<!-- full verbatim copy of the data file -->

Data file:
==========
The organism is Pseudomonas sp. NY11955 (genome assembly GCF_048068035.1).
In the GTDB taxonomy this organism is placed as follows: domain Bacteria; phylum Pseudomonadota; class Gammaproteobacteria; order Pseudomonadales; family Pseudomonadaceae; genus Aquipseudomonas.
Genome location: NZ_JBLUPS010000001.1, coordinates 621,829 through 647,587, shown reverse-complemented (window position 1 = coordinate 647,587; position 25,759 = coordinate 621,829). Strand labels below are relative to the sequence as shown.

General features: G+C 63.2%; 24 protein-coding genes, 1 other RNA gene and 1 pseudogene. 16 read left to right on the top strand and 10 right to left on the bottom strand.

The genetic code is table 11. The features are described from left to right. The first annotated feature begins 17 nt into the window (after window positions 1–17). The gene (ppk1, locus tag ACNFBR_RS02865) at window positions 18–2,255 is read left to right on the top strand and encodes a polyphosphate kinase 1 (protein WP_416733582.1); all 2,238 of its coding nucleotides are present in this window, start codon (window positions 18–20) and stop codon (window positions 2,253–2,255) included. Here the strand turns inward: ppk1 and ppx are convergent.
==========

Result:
The organism is Pseudomonas sp. NY11955 (genome assembly GCF_048068035.1).
In the GTDB taxonomy this organism is placed as follows: domain Bacteria; phylum Pseudomonadota; class Gammaproteobacteria; order Pseudomonadales; family Pseudomonadaceae; genus Aquipseudomonas.
Genome location: NZ_JBLUPS010000001.1, coordinates 621,829 through 647,587, shown reverse-complemented (window position 1 = coordinate 647,587; position 25,759 = coordinate 621,829). Strand labels below are relative to the sequence as shown.

General features: G+C 63.2%; 24 protein-coding genes, 1 other RNA gene and 1 pseudogene. 16 read left to right on the top strand and 10 right to left on the bottom strand.

The genetic code is table 11. The features are described from left to right. The first annotated feature begins 17 nt into the window (after window positions 1–17). The gene (ppk1, locus tag ACNFBR_RS02865) at window positions 18–2,255 is read left to right on the top strand and encodes a polyphosphate kinase 1 (protein WP_416733582.1); all 2,238 of its coding nucleotides are present in this window, start codon (window positions 18–20) and stop codon (window positions 2,253–2,255) included. Here the strand turns inward: ppk1 and ppx are convergent.